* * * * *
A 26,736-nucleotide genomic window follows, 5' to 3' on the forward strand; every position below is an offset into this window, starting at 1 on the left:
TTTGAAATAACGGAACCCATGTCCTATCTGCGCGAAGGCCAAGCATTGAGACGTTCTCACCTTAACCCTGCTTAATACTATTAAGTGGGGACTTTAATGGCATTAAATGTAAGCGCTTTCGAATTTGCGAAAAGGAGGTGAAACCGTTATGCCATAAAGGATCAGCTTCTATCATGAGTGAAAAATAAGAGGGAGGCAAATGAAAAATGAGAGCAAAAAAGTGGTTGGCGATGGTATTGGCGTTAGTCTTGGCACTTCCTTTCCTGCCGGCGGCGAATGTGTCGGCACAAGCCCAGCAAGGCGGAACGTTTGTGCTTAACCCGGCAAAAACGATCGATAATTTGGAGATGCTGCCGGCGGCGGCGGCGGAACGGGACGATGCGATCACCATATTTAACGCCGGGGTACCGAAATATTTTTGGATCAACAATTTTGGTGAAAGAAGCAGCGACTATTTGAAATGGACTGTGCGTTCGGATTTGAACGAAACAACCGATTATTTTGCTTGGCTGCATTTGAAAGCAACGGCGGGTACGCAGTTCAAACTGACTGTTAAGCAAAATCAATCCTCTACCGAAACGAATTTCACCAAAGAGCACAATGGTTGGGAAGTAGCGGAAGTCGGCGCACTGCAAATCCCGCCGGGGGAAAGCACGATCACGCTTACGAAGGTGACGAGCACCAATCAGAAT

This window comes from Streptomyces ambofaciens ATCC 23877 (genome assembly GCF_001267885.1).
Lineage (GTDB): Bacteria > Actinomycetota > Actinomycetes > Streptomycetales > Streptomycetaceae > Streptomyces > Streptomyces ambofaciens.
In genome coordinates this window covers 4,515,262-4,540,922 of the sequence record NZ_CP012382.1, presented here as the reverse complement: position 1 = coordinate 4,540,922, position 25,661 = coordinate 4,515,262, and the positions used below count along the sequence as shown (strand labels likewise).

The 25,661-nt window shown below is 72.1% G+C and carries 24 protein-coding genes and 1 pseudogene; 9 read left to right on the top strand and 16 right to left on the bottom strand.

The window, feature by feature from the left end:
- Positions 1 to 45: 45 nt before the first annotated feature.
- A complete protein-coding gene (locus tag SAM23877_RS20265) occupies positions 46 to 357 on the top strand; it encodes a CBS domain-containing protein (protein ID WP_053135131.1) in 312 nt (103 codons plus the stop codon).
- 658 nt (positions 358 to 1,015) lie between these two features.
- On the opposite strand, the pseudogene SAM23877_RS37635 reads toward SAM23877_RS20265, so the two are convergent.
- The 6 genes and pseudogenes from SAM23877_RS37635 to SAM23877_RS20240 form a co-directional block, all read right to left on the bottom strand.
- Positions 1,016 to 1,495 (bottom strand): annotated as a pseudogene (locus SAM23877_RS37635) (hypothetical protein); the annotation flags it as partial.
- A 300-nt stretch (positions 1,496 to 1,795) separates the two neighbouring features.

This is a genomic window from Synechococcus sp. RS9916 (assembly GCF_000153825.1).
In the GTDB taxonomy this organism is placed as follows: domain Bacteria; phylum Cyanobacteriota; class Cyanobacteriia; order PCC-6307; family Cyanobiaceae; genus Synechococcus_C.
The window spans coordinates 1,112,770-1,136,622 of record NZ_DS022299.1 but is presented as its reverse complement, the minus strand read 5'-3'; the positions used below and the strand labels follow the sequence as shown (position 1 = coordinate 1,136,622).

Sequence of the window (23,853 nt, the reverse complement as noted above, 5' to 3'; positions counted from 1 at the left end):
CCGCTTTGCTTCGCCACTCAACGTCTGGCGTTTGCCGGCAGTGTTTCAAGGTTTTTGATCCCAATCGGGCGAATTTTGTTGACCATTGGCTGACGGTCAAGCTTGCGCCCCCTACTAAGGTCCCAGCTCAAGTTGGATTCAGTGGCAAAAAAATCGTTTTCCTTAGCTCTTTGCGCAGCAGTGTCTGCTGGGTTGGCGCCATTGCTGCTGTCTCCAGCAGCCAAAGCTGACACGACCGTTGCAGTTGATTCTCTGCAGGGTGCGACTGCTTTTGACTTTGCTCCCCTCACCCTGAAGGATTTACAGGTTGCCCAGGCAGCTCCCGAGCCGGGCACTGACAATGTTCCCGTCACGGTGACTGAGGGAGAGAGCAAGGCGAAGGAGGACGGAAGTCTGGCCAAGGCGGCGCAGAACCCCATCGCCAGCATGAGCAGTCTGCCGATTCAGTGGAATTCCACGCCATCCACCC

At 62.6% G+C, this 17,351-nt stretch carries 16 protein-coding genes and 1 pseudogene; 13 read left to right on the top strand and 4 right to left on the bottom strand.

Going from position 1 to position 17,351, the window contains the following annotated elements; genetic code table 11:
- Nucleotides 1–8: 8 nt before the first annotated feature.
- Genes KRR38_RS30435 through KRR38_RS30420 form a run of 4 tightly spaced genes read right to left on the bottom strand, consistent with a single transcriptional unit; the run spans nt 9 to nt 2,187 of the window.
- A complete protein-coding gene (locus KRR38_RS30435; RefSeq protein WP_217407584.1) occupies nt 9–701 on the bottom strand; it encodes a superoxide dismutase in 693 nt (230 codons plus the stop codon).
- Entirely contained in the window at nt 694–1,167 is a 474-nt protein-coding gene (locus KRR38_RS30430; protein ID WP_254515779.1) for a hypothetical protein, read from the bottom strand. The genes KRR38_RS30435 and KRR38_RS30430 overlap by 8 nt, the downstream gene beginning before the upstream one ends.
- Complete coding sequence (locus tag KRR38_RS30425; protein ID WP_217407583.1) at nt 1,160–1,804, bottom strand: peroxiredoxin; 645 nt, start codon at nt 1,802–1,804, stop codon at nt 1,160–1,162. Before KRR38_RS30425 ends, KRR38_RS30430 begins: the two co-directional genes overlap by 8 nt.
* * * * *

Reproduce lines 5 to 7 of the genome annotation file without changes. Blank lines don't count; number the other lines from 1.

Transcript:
In genome coordinates this window covers 4,515,262-4,540,922 of the sequence record NZ_CP012382.1, presented here as the reverse complement: position 1 = coordinate 4,540,922, position 25,661 = coordinate 4,515,262, and the positions used below count along the sequence as shown (strand labels likewise).

The 25,661-nt window shown below is 72.1% G+C and carries 24 protein-coding genes and 1 pseudogene; 9 read left to right on the top strand and 16 right to left on the bottom strand.

The window, feature by feature from the left end: